If you want to run a virtual machine on your Google Pixel smartphone, then Nestbox is the way to go.
If you’ve ever wanted to become a smartphone power user, then you’ve probably come across the likes of Termux. It’s an Android terminal emulator and Linux environment app, and some people have used it to develop Python scripts and even run Minecraft servers from their smartphones. Now you can take that a step further though with a rooted Pixel 6 or a regular Pixel 7, thanks to Nestbox by XDA Senior Member kdrag0n, available on his Patreon.
What is Nestbox?
Nestbox is an app that allows you to create containers and run real virtual machines on your smartphone, with the catch that it needs to be a recent Google Pixel smartphone to work. This is because Nestbox uses pKVM (protected Kernel-based Virtual Machine), which is available in more recent versions of the Android Common Kernel, including on the Google Pixel 6 series and Google Pixel 7 series. According to Mishaal Rahman of Esper, the reason root is required on the Pixel 6 series is because pKVM isn’t enabled out of the box.
The big deal here is that it’s essentially a more beefed-up Termux. Termux can already get you most of the way there for most power user use cases, but with virtualization, you’ll be able to run the likes of Docker containers on your smartphone. It’s a bit over-the-top, in all fairness, but it’s something that some people may have use for. You get kernel access and root in containers created by Nestbox, which is more than you get with Termux.
Installing and setting up Nestbox
If you want to use Nestbox on your Google Pixel, you’ll need to subscribe to kdrag0n’s Patreon. We used a Google Pixel 7 Pro to install and test it out, though the steps will slightly differ on the Pixel 6 series. Currently, Pixel 6 devices need to grant the app root access, though kdrag0n says this may change in the future.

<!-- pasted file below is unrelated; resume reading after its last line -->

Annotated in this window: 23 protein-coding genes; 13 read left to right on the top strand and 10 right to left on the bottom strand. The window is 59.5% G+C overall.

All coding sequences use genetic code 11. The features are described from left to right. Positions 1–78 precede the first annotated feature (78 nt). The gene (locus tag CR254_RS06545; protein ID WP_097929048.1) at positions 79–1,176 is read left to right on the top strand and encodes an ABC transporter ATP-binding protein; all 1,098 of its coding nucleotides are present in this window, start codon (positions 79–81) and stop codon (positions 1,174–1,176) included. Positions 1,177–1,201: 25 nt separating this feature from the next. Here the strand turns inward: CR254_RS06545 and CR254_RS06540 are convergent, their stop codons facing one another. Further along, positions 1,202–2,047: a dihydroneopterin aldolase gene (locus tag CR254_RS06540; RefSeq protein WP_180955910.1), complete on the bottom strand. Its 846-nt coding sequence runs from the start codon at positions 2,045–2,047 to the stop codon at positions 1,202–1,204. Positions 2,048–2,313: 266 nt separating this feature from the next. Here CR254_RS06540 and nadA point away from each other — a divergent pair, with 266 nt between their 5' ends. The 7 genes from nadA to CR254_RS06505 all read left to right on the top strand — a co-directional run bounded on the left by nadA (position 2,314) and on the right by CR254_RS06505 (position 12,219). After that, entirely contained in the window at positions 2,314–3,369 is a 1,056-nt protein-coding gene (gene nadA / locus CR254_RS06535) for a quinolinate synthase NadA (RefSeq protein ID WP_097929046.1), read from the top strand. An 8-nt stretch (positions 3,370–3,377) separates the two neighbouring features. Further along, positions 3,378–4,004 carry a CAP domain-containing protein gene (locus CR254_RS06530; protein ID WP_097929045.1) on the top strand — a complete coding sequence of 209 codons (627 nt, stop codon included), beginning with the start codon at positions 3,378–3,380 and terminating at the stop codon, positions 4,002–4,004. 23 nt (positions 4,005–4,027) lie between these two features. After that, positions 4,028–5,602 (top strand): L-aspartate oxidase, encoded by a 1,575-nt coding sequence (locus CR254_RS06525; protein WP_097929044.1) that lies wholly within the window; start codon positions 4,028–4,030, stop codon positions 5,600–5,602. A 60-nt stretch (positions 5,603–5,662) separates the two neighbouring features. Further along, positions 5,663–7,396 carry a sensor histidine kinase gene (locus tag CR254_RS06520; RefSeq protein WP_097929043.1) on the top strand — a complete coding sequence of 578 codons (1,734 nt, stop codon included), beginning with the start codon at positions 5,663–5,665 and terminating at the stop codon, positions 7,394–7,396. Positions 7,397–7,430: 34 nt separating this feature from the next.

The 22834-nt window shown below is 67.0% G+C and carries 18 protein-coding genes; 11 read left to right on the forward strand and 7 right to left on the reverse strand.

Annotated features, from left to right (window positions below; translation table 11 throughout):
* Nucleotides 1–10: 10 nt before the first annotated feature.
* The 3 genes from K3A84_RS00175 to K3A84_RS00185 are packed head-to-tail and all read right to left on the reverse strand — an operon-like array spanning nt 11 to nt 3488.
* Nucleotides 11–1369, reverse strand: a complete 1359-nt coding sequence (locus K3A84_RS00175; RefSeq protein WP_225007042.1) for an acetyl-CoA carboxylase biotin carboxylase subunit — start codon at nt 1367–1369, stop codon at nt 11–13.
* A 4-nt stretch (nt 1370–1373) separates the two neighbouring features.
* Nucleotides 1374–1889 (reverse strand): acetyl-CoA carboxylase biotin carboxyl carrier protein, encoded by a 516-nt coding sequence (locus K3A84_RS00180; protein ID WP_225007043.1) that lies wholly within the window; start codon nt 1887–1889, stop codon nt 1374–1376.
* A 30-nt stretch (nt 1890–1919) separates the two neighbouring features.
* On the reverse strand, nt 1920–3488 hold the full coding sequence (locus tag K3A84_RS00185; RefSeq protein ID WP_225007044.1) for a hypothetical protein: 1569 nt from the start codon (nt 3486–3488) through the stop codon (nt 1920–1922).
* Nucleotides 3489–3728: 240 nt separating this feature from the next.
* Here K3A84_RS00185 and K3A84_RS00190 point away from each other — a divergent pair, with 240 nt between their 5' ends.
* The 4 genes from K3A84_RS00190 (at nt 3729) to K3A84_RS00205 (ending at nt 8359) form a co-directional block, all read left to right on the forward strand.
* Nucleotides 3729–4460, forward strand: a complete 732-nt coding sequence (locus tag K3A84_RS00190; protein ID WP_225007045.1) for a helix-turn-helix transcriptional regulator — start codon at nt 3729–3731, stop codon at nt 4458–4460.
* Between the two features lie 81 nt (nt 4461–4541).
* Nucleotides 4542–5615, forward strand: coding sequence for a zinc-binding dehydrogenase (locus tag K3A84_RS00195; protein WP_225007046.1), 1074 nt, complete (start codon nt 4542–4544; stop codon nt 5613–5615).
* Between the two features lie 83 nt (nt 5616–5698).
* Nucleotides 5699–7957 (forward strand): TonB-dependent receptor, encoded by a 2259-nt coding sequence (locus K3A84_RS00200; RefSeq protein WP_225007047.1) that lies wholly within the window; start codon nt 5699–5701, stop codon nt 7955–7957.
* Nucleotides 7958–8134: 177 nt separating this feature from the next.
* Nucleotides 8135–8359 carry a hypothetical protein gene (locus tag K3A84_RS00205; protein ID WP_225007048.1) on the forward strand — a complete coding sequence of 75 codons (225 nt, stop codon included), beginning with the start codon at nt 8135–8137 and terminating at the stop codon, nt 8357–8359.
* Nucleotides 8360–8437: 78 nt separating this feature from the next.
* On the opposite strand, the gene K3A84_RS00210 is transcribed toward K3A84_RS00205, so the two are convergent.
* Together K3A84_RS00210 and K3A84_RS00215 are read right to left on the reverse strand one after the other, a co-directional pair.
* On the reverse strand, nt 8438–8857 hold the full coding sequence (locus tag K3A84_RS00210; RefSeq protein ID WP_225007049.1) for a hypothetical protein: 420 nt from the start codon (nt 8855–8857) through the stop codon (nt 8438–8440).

On the Pixel 7, the most configuration you’ll need to do is similar to Shizuku. You connect to your own phone over wireless adb, configure the maximum container size, and then choose your Linux distribution. It’ll download, configure, and then execute the virtual machine.
What can you do with Nestbox?
As for things that you can do, it’s basically whatever you can think of. It’s a Linux container, though I did find that I needed to install a lot of tools before being able to do anything. I needed to use the advanced package tool (apt in Ubuntu) to install wget and curl, for example, since it’s a barebones setup out of the box. You can then add whatever you like after that. Currently, there is no virtual GPU support, and kdrag0n says that he doesn’t plan on supporting it either.
As an idea, you can host a web page or Minecraft server from your phone. While both work currently, you can’t actually access them from outside the container. I spoke to kdrag0n, and he confirmed that there is no port forwarding in place currently, and it’s impossible to interact with these instances outside the container. He tells me that will change in the future, though, when he does implement port forwarding, which he expects to complete soon.
If you want to try out Nestbox, you can get it from kdrag0n’s Patreon. It’s quite limited currently because of network constraints, but once those limitations are lifted, you’ll be able to connect to your container from outside of it and host web pages, game servers, and more. What would you use Nestbox for?
Thanks kdrag0n for sharing Nestbox with us!